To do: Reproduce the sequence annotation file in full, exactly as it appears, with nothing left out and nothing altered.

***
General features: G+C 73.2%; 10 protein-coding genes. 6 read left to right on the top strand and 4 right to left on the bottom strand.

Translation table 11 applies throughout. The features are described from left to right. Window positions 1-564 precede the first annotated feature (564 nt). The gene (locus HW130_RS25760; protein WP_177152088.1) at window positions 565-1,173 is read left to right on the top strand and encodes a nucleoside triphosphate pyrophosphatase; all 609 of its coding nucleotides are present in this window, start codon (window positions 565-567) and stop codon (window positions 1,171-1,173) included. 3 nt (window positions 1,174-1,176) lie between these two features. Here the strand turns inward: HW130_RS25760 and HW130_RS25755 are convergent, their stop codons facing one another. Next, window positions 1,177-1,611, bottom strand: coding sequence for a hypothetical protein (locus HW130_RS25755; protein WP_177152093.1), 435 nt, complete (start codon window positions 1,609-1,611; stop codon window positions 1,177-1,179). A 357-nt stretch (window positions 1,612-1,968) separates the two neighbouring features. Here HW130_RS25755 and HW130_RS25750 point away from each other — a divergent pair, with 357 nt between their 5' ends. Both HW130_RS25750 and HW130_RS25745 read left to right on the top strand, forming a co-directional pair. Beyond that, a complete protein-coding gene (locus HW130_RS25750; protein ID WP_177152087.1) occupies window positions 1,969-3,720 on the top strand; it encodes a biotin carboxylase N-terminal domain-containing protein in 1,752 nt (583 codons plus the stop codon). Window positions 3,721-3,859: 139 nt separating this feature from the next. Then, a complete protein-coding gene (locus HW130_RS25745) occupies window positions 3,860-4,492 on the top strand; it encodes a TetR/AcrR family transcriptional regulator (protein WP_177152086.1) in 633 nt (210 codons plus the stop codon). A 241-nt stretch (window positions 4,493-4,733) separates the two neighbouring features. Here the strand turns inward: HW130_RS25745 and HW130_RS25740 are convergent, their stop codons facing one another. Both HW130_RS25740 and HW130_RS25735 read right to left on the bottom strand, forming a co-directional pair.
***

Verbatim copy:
General features: G+C 73.2%; 10 protein-coding genes. 6 read left to right on the top strand and 4 right to left on the bottom strand.

Translation table 11 applies throughout. The features are described from left to right. Window positions 1-564 precede the first annotated feature (564 nt). The gene (locus HW130_RS25760; protein WP_177152088.1) at window positions 565-1,173 is read left to right on the top strand and encodes a nucleoside triphosphate pyrophosphatase; all 609 of its coding nucleotides are present in this window, start codon (window positions 565-567) and stop codon (window positions 1,171-1,173) included. 3 nt (window positions 1,174-1,176) lie between these two features. Here the strand turns inward: HW130_RS25760 and HW130_RS25755 are convergent, their stop codons facing one another. Next, window positions 1,177-1,611, bottom strand: coding sequence for a hypothetical protein (locus HW130_RS25755; protein WP_177152093.1), 435 nt, complete (start codon window positions 1,609-1,611; stop codon window positions 1,177-1,179). A 357-nt stretch (window positions 1,612-1,968) separates the two neighbouring features. Here HW130_RS25755 and HW130_RS25750 point away from each other — a divergent pair, with 357 nt between their 5' ends. Both HW130_RS25750 and HW130_RS25745 read left to right on the top strand, forming a co-directional pair. Beyond that, a complete protein-coding gene (locus HW130_RS25750; protein ID WP_177152087.1) occupies window positions 1,969-3,720 on the top strand; it encodes a biotin carboxylase N-terminal domain-containing protein in 1,752 nt (583 codons plus the stop codon). Window positions 3,721-3,859: 139 nt separating this feature from the next. Then, a complete protein-coding gene (locus HW130_RS25745) occupies window positions 3,860-4,492 on the top strand; it encodes a TetR/AcrR family transcriptional regulator (protein WP_177152086.1) in 633 nt (210 codons plus the stop codon). A 241-nt stretch (window positions 4,493-4,733) separates the two neighbouring features. Here the strand turns inward: HW130_RS25745 and HW130_RS25740 are convergent, their stop codons facing one another. Both HW130_RS25740 and HW130_RS25735 read right to left on the bottom strand, forming a co-directional pair.